- What is terbinafine, and how does it work (mechanism of action)?
- What brand names are available for terbinafine?
- Is terbinafine available as a generic drug?
- Do I need a prescription for terbinafine?
- What are the side effects of terbinafine?
- What is the dosage for terbinafine?
- Which drugs or supplements interact with terbinafine?
- Is terbinafine safe to take if I'm pregnant or breastfeeding?
- What else should I know about terbinafine?
What is terbinafine, and how does it work (mechanism of action)?
Terbinafine is an antifungal agent that is taken by mouth or applied to the skin. Terbinafine acts by interfering with the ability of fungi to make chemicals called sterols that are an important part of the membrane that surrounds fungal cells and holds them together. This weakens the cell membrane. Oral terbinafine is more effective for treating fungal nail infections than griseofulvin (Fulvicin; Gris-Peg) and itraconazole (Sporanox), two other antifungal agents used for treating fungal nail infections. Topical terbinafine was approved by the FDA in 1993. Terbinafine oral tablets were approved in 1996.
What are the side effects of terbinafine?
The most common side effects of terbinafine are:
Oral terbinafine can cause liver failure sometimes leading to liver transplantation or death.
Quick GuideRingworm: Treatment, Pictures, Causes, and Symptoms
What is the dosage for terbinafine?
- Tablets: The usual dose is 250 mg once daily for 6 weeks for treatment of the fingernails, and 12 weeks for treatment of toenails. Optimal results will not be seen for several months after treatment because it takes time for new healthy nails to grow. Terbinafine may be taken with or without food.
- Cream, gel, spray, solution: Apply to affected area (s) once (jock itch, ringworm) or twice daily (athletes foot) for about for 1 week.
Which drugs or supplements interact with terbinafine?
Rifampin reduces oral terbinafine blood concentrations, potentially reducing the efficacy of terbinafine. Cimetidine (Tagamet) may increase oral terbinafine blood levels, potentially increasing side effects of terbinafine. Fluconazole (Diflucan) increases the blood levels of oral terbinafine by 52%-69%. Potentially leading to increased side effects.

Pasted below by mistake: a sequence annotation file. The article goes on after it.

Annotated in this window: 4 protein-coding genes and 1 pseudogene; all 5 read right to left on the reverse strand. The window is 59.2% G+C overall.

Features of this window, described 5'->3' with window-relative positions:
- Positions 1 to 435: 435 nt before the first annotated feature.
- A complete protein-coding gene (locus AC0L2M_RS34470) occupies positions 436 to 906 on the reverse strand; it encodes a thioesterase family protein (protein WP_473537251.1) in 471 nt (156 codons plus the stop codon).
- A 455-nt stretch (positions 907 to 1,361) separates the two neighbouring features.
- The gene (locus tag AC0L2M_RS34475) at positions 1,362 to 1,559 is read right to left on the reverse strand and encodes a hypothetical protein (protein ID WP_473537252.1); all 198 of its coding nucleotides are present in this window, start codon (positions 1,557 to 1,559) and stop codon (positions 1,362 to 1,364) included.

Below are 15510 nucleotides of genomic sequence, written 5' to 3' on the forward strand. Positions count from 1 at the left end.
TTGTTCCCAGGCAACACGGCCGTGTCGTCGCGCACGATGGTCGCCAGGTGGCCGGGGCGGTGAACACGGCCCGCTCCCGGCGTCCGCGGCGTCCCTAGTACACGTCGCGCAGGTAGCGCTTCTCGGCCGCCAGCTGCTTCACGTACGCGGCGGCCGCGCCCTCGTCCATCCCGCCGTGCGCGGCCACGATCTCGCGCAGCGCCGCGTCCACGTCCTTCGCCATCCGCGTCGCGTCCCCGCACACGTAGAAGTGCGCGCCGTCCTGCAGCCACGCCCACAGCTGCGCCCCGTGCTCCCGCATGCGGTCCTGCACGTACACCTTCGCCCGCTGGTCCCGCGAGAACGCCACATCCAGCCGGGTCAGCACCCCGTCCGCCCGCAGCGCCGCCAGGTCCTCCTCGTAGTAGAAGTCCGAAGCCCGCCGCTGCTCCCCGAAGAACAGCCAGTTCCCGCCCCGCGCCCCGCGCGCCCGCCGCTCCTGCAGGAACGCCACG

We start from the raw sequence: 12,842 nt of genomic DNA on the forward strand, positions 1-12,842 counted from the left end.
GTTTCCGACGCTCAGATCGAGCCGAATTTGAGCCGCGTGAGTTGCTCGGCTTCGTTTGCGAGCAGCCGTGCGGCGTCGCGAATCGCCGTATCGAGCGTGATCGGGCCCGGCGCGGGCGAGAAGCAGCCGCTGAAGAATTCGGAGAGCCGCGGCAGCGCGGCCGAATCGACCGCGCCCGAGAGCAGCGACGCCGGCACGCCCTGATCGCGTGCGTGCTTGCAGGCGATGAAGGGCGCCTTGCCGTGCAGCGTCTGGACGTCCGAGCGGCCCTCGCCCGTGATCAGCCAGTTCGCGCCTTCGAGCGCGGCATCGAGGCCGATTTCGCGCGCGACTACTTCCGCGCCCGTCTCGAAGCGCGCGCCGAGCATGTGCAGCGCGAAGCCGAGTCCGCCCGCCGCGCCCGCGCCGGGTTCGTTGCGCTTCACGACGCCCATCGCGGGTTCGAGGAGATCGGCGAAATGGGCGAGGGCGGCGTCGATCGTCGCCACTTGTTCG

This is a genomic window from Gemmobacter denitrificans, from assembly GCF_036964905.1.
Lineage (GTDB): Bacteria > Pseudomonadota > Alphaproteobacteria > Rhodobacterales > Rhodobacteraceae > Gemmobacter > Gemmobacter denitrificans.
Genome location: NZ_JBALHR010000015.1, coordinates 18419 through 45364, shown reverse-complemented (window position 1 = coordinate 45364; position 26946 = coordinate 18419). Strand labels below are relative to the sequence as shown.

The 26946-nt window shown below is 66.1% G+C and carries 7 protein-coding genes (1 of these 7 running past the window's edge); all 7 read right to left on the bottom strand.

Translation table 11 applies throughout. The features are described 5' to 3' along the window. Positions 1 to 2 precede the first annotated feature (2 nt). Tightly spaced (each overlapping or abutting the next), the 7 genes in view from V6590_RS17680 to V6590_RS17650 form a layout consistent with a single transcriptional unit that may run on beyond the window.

Is terbinafine safe to take if I'm pregnant or breastfeeding?
There are no adequate studies in pregnant women. Since nail fungus treatment can be delayed until after pregnancy there is no reason to use oral terbinafine during pregnancy.
Breastfeeding mothers should not use oral terbinafine because terbinafine passes into breast milk.
What else should I know about terbinafine?
What preparations of terbinafine are available?
Tablets: 250 mg. Oral Granule: 125 and 187.5 mg. Cream, Gel, solution, or spray: 1%.
How should I keep terbinafine stored?
All formulations should be stored at room temperature, 15 C - 30 C (59 F - 86 F).
Reference: FDA Prescribing Information
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Terbinafine (Lamisil, Lamisil AT) is an antifungal medication prescribed for the treatment of fungal nails, jock itch, and athlete's foot. Side effects, drug interactions, warnings and precautions, and pregnancy safety information should be reviewed prior to using this medication.
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Antibiotic ResistanceDrug resistance (antimicrobial resistance) is the ability of bacteria, fungi, parasites, and viruses to grow, even in the presence of a drug that would normally kill it (or limit it's growth). Drug resistance is a growing problem, particularly for infections such as MRSA, VRE (vancomycin-resistant enterococci), tuberculosis, HIV, STDs, gonorrhea, flu, pneumonia, malaria, E. coli, salmonella, Campylobacter, which causes diarrhea and gastroenteritis. Learn how to protect yourself from resistance to drugs.
Athlete's FootAthlete's foot (tinea pedis) is a skin infection caused by the ringworm fungus. Symptoms include itching, burning, cracking, peeling, and bleeding feet. Treatment involves keeping the feet dry and clean, wearing shoes that can breathe, and using medicated powders to keep your feet dry.
Drug InteractionsDrug interactions occur frequently. Get facts about the types of drug interactions, what substances or other things that may interact with drugs such as OTC drug and prescription drugs, vitamins, food(s) (grapefruit), and laboratory tests. Find out how to protect yourself from potential drug interactions.
Drugs: What You Should Know About Your DrugsImportant information about your drugs should be reviewed prior to taking any prescription drug. Side effects, drug interactions, warnings and precauctions, dosage, what the drug is used for, what to do if you miss a dose, how the drug is to be stored, and generic vs. brand names.
FolliculitisFolliculitis is a skin condition that causes small red bumps to form around the hair follicles. Skin bacteria such as Staphylococcus and Pseudomonas may infect the follicles. Treatment involves over-the-counter bacterial washes, topical antibiotics, and/or topical steroids.
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Jock ItchJock itch is an itchy red rash that appears in the groin area. The rash may be caused by a bacterial or fungal infection. People with diabetes and those who are obese are more susceptible to developing jock itch. Antifungal shampoos, creams, and pills may be needed to treat fungal jock itch. Bacterial jock itch may be treated with antibacterial soaps and topical and oral antibiotics.
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Ringworm SlideshowWhat is ringworm? How do you get rid of ringworm? View ringworm (tinea) pictures and learn about ringworm treatment, causes, symptoms, types, and prevention tips for this fungal skin infection.